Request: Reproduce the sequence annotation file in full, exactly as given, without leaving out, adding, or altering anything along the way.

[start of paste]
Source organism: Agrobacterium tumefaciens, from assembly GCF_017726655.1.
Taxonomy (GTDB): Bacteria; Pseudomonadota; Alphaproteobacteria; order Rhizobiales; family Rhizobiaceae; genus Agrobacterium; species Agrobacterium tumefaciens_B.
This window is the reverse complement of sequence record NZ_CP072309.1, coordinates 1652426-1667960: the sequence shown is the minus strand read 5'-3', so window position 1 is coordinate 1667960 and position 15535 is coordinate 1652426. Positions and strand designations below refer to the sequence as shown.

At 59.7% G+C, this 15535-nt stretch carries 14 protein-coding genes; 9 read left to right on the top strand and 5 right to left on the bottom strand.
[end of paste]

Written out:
Source organism: Agrobacterium tumefaciens, from assembly GCF_017726655.1.
Taxonomy (GTDB): Bacteria; Pseudomonadota; Alphaproteobacteria; order Rhizobiales; family Rhizobiaceae; genus Agrobacterium; species Agrobacterium tumefaciens_B.
This window is the reverse complement of sequence record NZ_CP072309.1, coordinates 1652426-1667960: the sequence shown is the minus strand read 5'-3', so window position 1 is coordinate 1667960 and position 15535 is coordinate 1652426. Positions and strand designations below refer to the sequence as shown.

At 59.7% G+C, this 15535-nt stretch carries 14 protein-coding genes; 9 read left to right on the top strand and 5 right to left on the bottom strand.